Not all dairy is created equal. 

By Betty Gold and Arielle Tschinkel
Updated November 18, 2019
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For those who are lactose intolerant, eating ingredients that have high levels of lactose can cause some very uncomfortable digestive woes, from bloating and gas to cramping and serious stomach pain. Luckily, not all cheeses are forbidden on a low-lactose diet. In fact, there are several types of cheeses that those sensitive to lactose can still enjoy in moderation.

As a general rule, keep this in mind: the fresher the cheese, the more lactose it contains. So those with particularly sensitive stomachs will want to avoid creamier varieties such as ricotta or cottage cheese at all costs. Sugar is the primary component of lactose that makes it difficult to digest, which means that aged, hard cheeses—which have a lower sugar content—are easier on the stomach.

According to lactose intolerance expert Steve Carper, author of Milk Is Not For Every Body: Living With Lactose Intolerance, there are nine cheeses that contain less than five grams of sugar per serving, clocking in at about two to three percent lactose. For reference, whole milk has around 4.8 percent lactose, making it one of the worst offenders for sensitive tummies.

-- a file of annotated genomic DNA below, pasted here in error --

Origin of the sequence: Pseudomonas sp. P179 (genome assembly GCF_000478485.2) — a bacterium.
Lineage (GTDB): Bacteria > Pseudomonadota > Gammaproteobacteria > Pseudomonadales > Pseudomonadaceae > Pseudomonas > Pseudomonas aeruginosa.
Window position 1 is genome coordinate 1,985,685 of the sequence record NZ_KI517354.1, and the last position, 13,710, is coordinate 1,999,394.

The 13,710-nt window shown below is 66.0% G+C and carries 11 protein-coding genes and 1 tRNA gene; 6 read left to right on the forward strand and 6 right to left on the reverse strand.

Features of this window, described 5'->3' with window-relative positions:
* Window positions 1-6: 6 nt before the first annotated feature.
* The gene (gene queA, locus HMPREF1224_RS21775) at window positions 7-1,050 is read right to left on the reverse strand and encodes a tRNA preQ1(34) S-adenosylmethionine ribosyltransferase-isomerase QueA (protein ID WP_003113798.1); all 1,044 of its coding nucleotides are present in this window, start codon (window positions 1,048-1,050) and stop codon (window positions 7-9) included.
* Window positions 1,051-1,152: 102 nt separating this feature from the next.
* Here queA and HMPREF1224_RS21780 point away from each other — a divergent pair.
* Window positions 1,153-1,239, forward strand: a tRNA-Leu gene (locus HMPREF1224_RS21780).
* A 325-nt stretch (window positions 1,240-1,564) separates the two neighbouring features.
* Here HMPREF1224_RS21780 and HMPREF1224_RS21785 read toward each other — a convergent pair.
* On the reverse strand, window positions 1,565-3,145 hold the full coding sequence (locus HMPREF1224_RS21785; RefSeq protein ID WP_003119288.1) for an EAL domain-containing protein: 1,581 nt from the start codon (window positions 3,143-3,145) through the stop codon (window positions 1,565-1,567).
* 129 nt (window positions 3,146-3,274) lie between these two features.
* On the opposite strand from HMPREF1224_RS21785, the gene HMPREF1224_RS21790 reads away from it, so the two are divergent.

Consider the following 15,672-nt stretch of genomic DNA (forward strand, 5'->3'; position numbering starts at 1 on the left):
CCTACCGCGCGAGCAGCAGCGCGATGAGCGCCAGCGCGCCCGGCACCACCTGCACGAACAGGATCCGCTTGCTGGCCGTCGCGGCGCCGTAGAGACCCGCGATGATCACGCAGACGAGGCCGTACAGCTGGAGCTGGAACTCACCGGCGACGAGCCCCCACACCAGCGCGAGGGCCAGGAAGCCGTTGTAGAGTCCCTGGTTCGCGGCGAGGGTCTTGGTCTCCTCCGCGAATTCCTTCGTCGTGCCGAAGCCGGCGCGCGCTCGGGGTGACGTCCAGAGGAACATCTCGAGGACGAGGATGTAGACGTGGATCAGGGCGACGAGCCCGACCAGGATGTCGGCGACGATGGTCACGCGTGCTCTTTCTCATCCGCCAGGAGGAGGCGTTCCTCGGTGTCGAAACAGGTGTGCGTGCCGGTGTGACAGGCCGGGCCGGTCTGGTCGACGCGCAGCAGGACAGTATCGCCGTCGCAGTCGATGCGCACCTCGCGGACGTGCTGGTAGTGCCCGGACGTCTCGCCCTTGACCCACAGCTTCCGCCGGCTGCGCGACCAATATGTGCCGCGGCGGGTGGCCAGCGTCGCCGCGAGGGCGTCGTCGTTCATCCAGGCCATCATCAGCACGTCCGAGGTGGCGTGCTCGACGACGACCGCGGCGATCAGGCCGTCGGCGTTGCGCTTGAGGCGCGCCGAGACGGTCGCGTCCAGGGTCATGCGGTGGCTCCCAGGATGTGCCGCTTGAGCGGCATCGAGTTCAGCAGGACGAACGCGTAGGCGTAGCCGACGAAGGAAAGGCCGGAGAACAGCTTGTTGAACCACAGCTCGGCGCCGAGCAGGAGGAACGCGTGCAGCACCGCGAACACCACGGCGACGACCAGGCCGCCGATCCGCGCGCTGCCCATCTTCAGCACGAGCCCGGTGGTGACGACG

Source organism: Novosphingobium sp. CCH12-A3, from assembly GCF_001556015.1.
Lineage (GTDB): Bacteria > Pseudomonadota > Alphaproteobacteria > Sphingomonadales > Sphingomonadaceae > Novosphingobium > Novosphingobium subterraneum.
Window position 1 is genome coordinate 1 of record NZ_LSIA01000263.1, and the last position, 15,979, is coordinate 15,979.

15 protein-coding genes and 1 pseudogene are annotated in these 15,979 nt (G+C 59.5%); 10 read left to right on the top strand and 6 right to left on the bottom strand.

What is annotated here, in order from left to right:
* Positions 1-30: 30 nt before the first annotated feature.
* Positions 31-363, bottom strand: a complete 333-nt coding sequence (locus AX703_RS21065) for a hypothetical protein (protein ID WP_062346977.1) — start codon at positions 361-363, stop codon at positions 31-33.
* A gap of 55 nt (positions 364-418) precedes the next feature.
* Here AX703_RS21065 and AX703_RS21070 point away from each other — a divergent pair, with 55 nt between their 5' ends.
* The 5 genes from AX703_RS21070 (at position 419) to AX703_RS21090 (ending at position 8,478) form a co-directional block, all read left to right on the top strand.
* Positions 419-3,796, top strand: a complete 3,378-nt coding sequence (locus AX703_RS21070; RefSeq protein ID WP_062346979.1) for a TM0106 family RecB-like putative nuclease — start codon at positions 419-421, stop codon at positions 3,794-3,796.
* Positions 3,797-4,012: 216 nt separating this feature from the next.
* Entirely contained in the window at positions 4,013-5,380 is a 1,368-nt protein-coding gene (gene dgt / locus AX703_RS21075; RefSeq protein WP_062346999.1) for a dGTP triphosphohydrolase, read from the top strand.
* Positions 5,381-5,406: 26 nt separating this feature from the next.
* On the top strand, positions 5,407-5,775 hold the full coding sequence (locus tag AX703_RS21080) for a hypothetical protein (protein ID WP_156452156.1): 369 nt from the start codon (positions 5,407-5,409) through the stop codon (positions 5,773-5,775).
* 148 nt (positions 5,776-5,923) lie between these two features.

Here are the nine most popular cheeses with the lowest lactose ranges:

Muenster

0-1.1% lactose range

Camembert

0-1.8% lactose range

Brie

0-2% lactose range

Cheddar (mild and sharp varieties)

0-2.1% lactose range

Provolone

0-2.1% lactose range

Gouda

0-2.2% lactose range

Blue

0-2.5% lactose range

Parmesan

0-3.2% lactose range

Swiss

0-3.4% lactose range

Of course, some people with lactose intolerance simply cannot tolerate any milk products without discomfort. It’s always best to err on the side of caution, so if that sounds like you, avoid cheese entirely and go for one of the varieties of non-dairy options instead.

  • By Betty Gold
  • By Arielle Tschinkel